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Jason Gubbiotti: War Paint

What could cause reclusive ex-Corcoran professor Colby Caldwell to make an atypical pilgrimage up from his Asheville, NC studio? Or melt the hard blood of the quantitative and polarizing art critic Tyler Green? A show whose focus is almost nothing.

Not nothing as in nothing substantial, or as is nothingness/nirvana, or the great void–but in the space occupied by nothing. This is the best way to understand the exalted work that makes up 1998 alumnus Jason Gubbiotti’s show, War Paint, at Civilian Art Projects.

Stellar 7 (Damon Slye, 1983)

These are fields, demarcated, masked–but these aren’t Color Fields. These are desolate plains. Green would describe the painter’s geometry in the 2007 Hemphill  as 1979’s video game Asteroid-like, but the wireframes here are kin to the cockpit from tank sim Stellar 7–symmetrical polygons sitting atop one another, totem style. They are a cockpit view, a heads-up-display looking on to a fever-dream landscape.

And for all the something that his paintings projected (in actual 3D space, in the gallery) in previous work, here there is a flatness. Those paintings would jut from the wall, taking 90 degree turns and even trace around corners of a gallery wall. Until you get to the edges, these are paintings. There, that’s skewered in to some thing more three dimensional. At Civilian, it’s the Youtube unboxing video of a Jason Gubbiotti painting: the viewer gets to see where the staples are (spoiler: not on the back) and a hard border of canvas and paint. He may as well be  giving an extra-diegetic commentary, “This is where the painting sits,” “Here’s the palette.”

it’s the Youtube unboxing video of a Jason Gubbiotti painting

True, it’s generally cheap to analogize any abstract painting to real-world visage, but the work Beautiful Weapons is an adobe skateboard ramp aimed at the ceiling of the gallery. That’s undeniable. Again, the absence is the presence. The ‘nothing’ here is the void of an empty pool without kids doing mute grabs on the edges of its bowl; that mummy-brown of west coast valley stucco. And the lines through its swatches of color are the drifts and grinds of beaten decks gliding across cement.

In case it’s getting too impersonal, too conceptually focused, there’s humanity and a good ribbing here as well. Two examples:

How to survive your own death (whole)

Colby Caldwell, “How to survive your own death (whole),” 2003, 59″ x 75″, archival pigment print mounted to dibond and waxed

1) That hard to find former professor, Colby Caldwell? A good friend and former teacher of Gubbiotti’s; a destroyer of the photograph equal to the scrupulous-control Jason shows the canvas. He’ll scan a dead bird with a large format scanner to get around using a lens to make a photograph. Caldwell crashed Photoshop in 2001 (fittingly) and found a new series of work based on a highly fluorescent pattern that the editing program spat out as it seized: How to Survive Your Own Death. Had tumblr been around this would’ve been posted, if not a blog in its own right.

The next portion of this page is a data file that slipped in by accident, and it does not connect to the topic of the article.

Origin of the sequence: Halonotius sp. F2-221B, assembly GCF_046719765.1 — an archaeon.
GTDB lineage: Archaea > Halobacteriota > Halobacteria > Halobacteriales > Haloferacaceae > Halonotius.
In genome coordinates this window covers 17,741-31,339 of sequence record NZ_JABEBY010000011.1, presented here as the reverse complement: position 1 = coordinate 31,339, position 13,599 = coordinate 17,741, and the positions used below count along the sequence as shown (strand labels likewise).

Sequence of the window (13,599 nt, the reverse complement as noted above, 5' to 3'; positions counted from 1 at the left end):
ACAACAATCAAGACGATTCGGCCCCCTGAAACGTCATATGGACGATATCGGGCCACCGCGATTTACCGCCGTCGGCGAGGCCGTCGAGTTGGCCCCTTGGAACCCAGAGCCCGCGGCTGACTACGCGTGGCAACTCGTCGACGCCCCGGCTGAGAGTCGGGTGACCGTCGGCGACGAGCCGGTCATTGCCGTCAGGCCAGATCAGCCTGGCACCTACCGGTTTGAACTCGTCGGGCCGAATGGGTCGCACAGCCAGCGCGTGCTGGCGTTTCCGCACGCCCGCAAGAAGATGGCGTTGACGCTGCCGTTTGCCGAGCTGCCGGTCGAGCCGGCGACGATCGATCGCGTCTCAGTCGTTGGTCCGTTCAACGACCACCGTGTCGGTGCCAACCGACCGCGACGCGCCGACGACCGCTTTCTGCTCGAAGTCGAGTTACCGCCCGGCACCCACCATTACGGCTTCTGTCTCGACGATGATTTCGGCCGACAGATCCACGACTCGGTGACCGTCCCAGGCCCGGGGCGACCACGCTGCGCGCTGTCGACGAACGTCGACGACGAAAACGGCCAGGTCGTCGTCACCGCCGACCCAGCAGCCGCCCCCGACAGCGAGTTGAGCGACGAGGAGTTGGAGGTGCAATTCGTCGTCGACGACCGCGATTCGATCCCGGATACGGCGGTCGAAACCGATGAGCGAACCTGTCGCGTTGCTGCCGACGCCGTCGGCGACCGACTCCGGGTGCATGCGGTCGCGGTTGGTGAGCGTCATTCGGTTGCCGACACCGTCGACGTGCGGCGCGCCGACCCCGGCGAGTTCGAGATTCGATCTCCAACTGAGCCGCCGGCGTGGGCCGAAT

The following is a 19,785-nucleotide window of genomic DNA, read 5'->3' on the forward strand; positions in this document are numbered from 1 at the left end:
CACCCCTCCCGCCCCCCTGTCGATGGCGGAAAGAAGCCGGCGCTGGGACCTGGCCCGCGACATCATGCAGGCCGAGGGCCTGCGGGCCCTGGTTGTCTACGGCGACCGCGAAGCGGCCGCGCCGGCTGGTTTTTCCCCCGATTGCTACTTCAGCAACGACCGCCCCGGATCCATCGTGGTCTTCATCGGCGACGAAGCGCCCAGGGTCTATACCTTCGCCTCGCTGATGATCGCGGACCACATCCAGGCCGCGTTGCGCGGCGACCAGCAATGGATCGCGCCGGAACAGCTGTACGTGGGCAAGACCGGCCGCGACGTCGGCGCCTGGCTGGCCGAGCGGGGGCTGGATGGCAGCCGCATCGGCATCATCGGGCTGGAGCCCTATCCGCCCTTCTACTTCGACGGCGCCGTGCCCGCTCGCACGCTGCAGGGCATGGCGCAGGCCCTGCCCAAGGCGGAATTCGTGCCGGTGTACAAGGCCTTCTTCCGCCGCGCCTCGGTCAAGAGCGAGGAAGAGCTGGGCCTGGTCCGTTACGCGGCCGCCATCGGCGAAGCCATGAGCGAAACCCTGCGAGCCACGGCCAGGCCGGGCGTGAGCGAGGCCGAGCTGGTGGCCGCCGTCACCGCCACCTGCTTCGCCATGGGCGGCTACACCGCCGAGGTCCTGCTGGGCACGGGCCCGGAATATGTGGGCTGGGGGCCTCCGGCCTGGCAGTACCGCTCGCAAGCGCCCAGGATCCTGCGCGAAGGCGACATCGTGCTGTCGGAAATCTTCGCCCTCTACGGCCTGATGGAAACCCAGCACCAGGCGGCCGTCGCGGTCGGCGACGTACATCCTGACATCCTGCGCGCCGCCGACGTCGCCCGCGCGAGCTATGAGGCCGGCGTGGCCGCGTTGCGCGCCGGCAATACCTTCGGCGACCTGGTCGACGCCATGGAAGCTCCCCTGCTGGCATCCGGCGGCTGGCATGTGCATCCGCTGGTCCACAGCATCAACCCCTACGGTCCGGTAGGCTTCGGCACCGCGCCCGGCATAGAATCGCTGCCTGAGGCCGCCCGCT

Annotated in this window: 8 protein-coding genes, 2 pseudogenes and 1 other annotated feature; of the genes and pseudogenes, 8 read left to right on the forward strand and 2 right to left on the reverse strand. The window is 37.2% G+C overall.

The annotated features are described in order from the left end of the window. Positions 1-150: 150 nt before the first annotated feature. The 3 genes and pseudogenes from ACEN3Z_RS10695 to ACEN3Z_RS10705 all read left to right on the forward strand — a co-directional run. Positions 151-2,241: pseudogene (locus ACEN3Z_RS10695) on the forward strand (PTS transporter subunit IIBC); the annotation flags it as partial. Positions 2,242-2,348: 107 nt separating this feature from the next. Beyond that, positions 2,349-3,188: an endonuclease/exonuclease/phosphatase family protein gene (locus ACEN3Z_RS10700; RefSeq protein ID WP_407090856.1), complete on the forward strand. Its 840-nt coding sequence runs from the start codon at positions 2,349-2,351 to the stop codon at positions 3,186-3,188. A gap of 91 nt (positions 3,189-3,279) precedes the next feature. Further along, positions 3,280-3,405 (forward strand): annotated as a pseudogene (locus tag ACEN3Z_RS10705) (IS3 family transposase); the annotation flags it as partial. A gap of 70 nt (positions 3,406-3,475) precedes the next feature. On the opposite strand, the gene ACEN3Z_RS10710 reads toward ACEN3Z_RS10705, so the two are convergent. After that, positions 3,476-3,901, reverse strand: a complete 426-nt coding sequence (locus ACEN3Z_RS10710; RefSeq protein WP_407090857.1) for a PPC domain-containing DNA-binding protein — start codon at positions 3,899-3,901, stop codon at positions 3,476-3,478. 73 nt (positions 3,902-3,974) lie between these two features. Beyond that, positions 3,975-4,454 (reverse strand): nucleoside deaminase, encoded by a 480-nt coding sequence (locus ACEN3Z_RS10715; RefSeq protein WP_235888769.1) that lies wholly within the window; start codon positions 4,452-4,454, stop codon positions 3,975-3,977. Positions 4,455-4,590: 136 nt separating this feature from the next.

Here, Gubbiotti takes the title and forms a loving but sparing tribute. A list of artists (the aforementioned James Huckenpahler for one) have taken the title, and it’s bombastic instruction for immortality are only matched by a greater feat for an artist: re-appropriating Damien Hirst’s similarly worded The Imperceptibility of Death In The Mind Of Someone Living. You, the artist, might live forever. Just as likely as you besting Hirst’s auction prices.

Tom Green, "Witness: Beirut," 1982, 72” x 84”, acrylic on canvas

Tom Green, “Witness: Beirut,” 1982, 72” x 84”, acrylic on canvas

2) Tom Green’s legacy. The prolific and colorful (even by Gubbiotti standards) painter passed away from Lou Gherig’s disease two years ago. He was exalted for his career, but also by every student that he taught at the Corcoran. His beautiful family-led tribute at the school attested to this with person-to-person stories and pretzels that were unlikely to appear at other commemorations.

2012’s Shadowplay works with Tom’s distinct colors, and takes a turn at approximating the biological forms Green was known for. Though the teacher’s paintings would depict body parts, like rib cages, torsos and heads (nothing nightmarish, but simplified and cartoon-like), the student plays off his tropes by making them his own cellular forms that he is now known for. He takes the macro and makes it micro; reducing biology to the chemistry that comprises it.

reducing biology to the chemistry that comprises it.

If the cellular forms of earlier paintings were a bit too clean-room–there’s nothing antiseptic here, even in the strict, exacting lines there is a sense that they might be colored outside of or, more likely, exploded out of. It’s energy. It’s not the easy energy of op-artists and moire-pattern tricks–potential, not kinetic. Victor Vaserly, this is not, but the colors are there and they are just as vicious, seemingly beyond the chroma of what’s possible in CMYK.

That nothing is actually something quite formidable. It’s formlessness and emptiness is constant modality. Fighter Bruce Lee called that absence the most dangerous technique, “since Jeet Kune Do has no style, it can fit with all styles.” Here it’s not deadly, it’s a close perfect.

Jason Gubbiotti: War Paint is on view at Civilian Art Projects, 4718 14th Street NW Washington, DC 20011, through December 29, 2014, Wednesdays, Thursdays, and Saturdays, from 1 to 5pm, (closed the 27th & 28th) and by appointment at info@civilianartprojects.com. 
An artist talk will be hosted Saturday, November 15th, at 2pm.

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